medical opinions of Dr. Zumwalt and treating physician Dr. Toriano, and by giving significant
weight to the medical determination of state agency physician Susan Posey, and the
determination on reconsideration of the state agency examiner Connie Deutsch (both of whom
were non-treating and non-examining physicians in this case).
Plaintiff is correct in noting that 20 C.F.R. § 404.1520a(e)(4) requires an ALJ to review a
claimant’s “significant history, including examination and laboratory findings, and the functional
limitations that were considered in reaching a conclusion about the severity of the mental
impairment(s).” Plaintiff claims that the ALJ committed reversible error by failing to explain
why he dismissed numerous telling notes recorded by mental health workers. Pl.’s Objection at
5. For example, the mental health assessments of Dr. Zumwalt that found that Plaintiff could not
spell a word backwards or count backwards from one hundred by serial sevens or threes, and had
memory problems Tr. 26. That Plaintiff had conversations with herself in her head, bad dreams,
was depressed and anxious in her mood. Tr. 27. That she had a psychotic disorder, and as noted
by Dr. Toriano, would be sleepless and often woke screaming in the night for no apparent
reason. Tr. 341. The records of Dr. Zumwalt also revealed that Plaintiff could not repeat three
unrelated words five minutes after being told them, did not know her home address, could not
remember her mother’s or father’s birthdays, and was unaware of the content of recent news. Tr.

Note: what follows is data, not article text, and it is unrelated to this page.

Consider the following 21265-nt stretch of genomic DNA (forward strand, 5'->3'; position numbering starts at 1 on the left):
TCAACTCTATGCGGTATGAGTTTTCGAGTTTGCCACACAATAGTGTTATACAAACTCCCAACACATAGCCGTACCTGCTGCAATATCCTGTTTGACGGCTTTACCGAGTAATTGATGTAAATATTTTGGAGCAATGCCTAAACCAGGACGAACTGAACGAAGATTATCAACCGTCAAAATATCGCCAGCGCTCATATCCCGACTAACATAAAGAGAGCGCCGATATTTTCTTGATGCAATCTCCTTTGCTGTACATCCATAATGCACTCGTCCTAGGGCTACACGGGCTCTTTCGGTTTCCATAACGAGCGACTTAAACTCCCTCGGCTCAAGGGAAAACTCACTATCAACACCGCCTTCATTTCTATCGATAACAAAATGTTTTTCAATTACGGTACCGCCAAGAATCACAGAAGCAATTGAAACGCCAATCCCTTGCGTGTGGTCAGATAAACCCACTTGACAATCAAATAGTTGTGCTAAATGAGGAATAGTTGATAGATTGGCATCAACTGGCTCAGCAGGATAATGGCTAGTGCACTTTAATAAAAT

341. Plaintiff was given a Global Assessment of Functioning (GAF) score of 50 by Dr. Zumwalt;
a score of this kind indicates that Plaintiff had significant problems, and there were no
contradictory GAF score in the records. Tr. 279-286.
As Judge Chestney notes, these assessments are significant, and shed light on some of
Plaintiff’s mental difficulties. However, there is no basis for Plaintiff to argue that these
assessments were “dismissed” by the ALJ, or that they were not considered by the ALJ at all.
While Plaintiff argues that the ALJ “cherry picked” medical assessments which supported his
determination while ignoring those that did not, the record reflects that the ALJ took into
consideration all of the psychological evidence in the record. Tr. 20-30. This includes Dr.
Toriano’s treatment notes, as well as the assessments of Dr. Zumwalt. Id. at 26-28. Although the
ALJ must consider all of the evidence in the record, he is not required to elaborate on each and
every piece of evidence in his written opinion. See Falco v. Shalala, 27 F.3d 160, 163 (5th Cir.
1994) (rejecting rule requiring ALJ to specify every rejected and accepted piece of evidence). As